Great Expectations

how does abel magwitch resemble joe?

at least four characteristics

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Both Joe and Magwitch are the surrogate parents of Pip. In Ch.7 we read of how Joe came to adopt Pip:

I said to her, 'And bring the poor little child. God bless the poor little child,' I said to your sister, 'there's room for him at the forge!'"

Similarly, in Ch.40 Magwitch remarks,

"And this," said he, dandling my hands up and down in his, as he puffed at his pipe; "and this is the gentleman what I made! The real genuine One! It does me good fur to look at you, Pip. All I stip'late, is, to stand by and look at you, dear boy!"

2. However, Pip is always embarrassed by both Joe and Magwitch and would prefer not to have any contact with both of them in London city. In Ch.27 when Joe writes to him saying that he is coming to London to visit him, Pip says:

Let me confess exactly, with what feelings I looked forward to Joe's coming.

Not with pleasure, though I was bound to him by so many ties; no; with considerable disturbance, some mortification, and a keen sense of incongruity. If I could have kept him away by paying money, I certainly would have paid money.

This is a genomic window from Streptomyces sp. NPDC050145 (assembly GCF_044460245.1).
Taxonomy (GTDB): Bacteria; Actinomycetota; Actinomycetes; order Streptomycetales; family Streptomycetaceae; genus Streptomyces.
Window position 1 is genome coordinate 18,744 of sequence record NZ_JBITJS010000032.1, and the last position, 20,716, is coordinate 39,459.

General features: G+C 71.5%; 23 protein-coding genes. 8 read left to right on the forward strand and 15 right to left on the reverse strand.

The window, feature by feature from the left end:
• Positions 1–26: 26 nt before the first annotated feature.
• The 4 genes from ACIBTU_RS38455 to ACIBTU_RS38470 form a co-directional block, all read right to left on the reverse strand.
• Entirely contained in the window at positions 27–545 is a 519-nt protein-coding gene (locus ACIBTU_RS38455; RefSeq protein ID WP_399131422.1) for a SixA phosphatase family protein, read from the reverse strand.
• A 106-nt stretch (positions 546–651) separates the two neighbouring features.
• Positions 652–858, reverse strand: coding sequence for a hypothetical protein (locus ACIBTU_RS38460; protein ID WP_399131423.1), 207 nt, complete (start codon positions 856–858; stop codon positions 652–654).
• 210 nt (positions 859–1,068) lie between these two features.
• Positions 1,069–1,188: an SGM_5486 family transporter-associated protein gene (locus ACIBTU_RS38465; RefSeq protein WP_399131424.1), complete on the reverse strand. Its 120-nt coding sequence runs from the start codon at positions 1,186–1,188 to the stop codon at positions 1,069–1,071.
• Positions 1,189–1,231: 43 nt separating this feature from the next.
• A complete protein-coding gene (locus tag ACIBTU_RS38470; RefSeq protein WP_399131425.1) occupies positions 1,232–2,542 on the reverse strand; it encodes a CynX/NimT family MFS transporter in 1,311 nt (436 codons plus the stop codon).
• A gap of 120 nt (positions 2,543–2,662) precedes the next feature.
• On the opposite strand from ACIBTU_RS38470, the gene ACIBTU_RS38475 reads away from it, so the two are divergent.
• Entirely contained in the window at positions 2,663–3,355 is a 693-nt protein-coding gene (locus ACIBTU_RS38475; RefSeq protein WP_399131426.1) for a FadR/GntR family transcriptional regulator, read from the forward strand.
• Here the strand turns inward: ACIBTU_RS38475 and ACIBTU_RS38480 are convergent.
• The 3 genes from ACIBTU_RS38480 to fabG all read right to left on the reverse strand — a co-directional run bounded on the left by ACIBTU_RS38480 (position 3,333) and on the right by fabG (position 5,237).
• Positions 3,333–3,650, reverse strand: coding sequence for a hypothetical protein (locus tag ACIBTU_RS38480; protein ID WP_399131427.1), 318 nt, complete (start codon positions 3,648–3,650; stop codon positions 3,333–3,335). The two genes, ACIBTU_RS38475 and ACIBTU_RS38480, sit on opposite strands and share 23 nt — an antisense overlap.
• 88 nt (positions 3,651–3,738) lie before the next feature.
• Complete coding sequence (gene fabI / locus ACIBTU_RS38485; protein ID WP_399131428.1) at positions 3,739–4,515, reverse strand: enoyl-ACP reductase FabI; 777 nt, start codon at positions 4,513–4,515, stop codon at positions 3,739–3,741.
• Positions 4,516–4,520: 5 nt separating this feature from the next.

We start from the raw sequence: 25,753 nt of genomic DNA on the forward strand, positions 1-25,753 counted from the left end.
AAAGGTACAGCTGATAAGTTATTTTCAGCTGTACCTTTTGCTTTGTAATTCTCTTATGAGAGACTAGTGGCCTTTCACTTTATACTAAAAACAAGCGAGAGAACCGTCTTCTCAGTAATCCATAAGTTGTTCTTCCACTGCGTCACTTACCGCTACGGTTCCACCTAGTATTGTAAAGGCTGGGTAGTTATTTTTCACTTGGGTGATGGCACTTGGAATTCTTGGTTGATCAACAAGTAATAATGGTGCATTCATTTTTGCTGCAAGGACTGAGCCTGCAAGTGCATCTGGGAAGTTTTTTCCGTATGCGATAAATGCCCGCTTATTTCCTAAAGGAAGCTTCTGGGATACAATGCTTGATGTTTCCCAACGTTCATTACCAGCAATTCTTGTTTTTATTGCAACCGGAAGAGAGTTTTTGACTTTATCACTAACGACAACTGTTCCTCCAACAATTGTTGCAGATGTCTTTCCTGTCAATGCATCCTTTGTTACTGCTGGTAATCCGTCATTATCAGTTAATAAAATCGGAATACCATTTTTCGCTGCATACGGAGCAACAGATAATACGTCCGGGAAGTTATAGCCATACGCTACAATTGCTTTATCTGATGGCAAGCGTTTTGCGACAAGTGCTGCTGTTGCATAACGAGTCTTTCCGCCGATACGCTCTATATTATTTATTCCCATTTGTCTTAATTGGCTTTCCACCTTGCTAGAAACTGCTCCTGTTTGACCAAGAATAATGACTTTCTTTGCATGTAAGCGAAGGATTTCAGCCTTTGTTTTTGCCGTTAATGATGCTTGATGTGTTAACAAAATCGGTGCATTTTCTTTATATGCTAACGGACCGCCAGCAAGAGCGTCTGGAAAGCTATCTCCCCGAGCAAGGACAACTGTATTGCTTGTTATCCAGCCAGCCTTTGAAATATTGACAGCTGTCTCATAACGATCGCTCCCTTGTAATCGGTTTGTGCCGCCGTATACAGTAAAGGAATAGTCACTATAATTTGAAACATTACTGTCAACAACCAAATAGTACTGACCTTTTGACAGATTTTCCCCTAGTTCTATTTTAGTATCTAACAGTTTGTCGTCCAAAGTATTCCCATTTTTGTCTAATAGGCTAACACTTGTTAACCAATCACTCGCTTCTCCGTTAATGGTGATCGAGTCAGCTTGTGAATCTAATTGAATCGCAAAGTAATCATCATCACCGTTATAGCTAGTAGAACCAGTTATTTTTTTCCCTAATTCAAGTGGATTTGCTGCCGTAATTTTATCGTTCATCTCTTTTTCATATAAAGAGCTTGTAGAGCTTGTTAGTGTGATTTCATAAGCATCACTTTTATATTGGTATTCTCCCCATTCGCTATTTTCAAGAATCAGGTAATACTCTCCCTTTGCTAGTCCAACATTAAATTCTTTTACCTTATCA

Similarly, throughout Ch. 40 Pip wishes that Magwitch had never come to meet him in London and he does his best to keep Magwitch's presence in his room a secret:

He was to remain shut up in the chambers while I was gone, and was on no account to open the door.

3. Both Magwitch and Joe do not how to eat elegantly using a fork. In Ch.27 Pip is embarrassed by Joe's table manners:

Then he fell into such unaccountable fits of meditation, with his fork midway between his plate and his mouth; had his eyes attracted in such strange directions; was afflicted with such remarkable coughs; sat so far from the table, and dropped so much more than he ate, and pretended that he hadn't dropped it; that I was heartily glad when Herbert left us for the city.

Similarly, in Ch.40 Pip is repulsed by the Magwitch devours his food:

He ate in a ravenous way that was very disagreeable, and all his actions were uncouth, noisy, and greedy.

4. The clothes that both of them wear when they are in London do not suit them. In Ch. 27 Pip describes Joe as,

As to his shirt-collar, and his coat-collar, they were perplexing to reflect upon - insoluble mysteries both. Why should a man scrape himself to that extent, before he could consider himself full dressed?

Similarly, in Ch.40 Pip remarks on Magwitch's dress in the following manner,

Next day the clothes I had ordered, all came home, and he put them on. Whatever he put on, became him less (it dismally seemed to me) than what he had worn before. To my thinking, there was something in him that made it hopeless to attempt to disguise him. The more I dressed him and the better I dressed him, the more he looked like the slouching fugitive on the marshes.


Both Magwitch and Joe were from a low social class, and despised by Pip for their actions